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Trigonometric Ratios

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TRIGONOMETRIC RATIOS

The relationships between the angles and the sides of a right triangle are expressed in terms of TRIGONOMETRIC RATIOS. For example, in figure 19-7, the sides of the triangle are named in accordance with their relationship to angle q. In trigonometry, angles are usually named by means of Greek letters. The Greek name of the symbol q is theta.

The six trigonometric ratios for the angle q are listed in table 19-1.

The-ratios are defined as follows:

Figure 19-1.-Relationship of sides and angles in a right triangle. (A) Names of the sides; (B) symbols used to designate the sides.

Table 19-1.-Trigonometric ratios.

The other acute angle in figure 19-7 (B) is labeled a (Greek alpha). The side opposite a is x and the side adjacent to a is y. Therefore the six ratios for a are as follows:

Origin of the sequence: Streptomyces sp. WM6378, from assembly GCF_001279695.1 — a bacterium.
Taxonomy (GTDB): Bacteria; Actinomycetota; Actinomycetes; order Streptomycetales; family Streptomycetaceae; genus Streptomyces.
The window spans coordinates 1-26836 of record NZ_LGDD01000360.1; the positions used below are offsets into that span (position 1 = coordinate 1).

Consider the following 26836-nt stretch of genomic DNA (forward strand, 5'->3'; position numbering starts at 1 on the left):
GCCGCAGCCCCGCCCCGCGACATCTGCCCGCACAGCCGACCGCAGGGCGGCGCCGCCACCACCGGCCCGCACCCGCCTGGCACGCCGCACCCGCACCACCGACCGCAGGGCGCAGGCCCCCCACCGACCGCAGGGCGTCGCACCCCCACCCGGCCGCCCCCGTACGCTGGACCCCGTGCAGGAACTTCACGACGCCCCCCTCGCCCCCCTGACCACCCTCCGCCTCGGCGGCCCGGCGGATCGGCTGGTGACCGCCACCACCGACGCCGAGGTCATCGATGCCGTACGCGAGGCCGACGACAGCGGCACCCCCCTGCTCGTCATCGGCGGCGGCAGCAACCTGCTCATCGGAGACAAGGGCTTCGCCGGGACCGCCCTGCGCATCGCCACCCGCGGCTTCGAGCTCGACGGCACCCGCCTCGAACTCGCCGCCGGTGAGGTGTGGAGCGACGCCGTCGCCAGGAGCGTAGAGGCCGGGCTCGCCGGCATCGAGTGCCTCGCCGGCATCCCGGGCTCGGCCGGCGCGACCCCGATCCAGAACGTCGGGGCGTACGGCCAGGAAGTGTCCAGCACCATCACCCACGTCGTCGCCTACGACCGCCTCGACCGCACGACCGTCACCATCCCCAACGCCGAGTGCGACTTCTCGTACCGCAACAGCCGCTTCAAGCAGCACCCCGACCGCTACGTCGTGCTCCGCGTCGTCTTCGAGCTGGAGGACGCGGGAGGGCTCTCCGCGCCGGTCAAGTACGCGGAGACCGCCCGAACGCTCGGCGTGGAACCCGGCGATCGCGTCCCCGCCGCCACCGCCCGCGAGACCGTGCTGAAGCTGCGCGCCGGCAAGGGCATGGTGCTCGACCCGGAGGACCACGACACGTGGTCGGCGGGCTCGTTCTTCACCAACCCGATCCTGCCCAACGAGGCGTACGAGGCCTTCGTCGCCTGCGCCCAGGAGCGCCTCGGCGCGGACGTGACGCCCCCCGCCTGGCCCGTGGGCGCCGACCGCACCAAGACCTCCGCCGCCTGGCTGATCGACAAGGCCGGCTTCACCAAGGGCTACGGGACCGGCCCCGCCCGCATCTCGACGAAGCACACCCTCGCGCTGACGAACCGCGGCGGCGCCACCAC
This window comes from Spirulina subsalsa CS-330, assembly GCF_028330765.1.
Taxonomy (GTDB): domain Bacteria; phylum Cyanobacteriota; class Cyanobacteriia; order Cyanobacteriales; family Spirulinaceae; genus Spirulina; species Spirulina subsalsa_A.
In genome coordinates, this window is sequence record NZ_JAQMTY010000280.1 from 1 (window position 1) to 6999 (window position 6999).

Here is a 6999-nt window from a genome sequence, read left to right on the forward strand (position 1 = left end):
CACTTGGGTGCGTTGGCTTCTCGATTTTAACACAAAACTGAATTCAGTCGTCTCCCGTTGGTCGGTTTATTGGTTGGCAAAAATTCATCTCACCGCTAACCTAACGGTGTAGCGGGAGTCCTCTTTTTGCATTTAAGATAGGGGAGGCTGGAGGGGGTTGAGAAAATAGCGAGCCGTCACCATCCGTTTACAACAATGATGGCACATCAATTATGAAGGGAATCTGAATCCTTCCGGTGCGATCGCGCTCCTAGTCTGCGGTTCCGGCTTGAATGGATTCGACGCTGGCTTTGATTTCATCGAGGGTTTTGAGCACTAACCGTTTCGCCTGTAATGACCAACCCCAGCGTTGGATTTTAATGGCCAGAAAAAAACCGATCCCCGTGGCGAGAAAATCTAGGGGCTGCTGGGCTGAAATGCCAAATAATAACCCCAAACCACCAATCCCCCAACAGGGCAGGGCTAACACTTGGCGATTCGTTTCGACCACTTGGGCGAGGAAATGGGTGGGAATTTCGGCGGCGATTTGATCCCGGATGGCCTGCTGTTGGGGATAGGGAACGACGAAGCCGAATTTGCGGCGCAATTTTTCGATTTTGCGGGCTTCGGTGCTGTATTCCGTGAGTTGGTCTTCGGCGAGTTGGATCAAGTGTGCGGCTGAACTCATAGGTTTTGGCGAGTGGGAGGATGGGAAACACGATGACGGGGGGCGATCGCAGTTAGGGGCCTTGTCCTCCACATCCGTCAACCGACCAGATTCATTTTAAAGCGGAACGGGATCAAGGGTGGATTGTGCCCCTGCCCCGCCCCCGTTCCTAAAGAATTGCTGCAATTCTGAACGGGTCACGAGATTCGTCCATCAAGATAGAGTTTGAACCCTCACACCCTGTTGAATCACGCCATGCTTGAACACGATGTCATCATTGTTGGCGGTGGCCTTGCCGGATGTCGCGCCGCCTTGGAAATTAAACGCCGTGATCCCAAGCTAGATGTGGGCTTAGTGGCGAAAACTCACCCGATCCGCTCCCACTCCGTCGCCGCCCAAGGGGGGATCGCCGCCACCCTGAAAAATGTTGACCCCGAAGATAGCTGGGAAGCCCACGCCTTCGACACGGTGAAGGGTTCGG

Suppose that the sides of triangle (B) in figure 19-7 are as follows: x = 3, y.= 4, r = 5. Then each of the ratios for angles q and a may be expressed as a common fraction or as a decimal. For example,

Decimal values have been computed for ratios of angles between 0 and 90, and values for angles above 90" can be expressed in terms of these same values by means of conversion formulas. Appendix II of this training course gives the sine, cosine, and tangent of angles from 0 to 90. The secant, cosecant, and cotangent are calculated, when needed, by using their relationships to the three principal ratios. These relationships are as follows:




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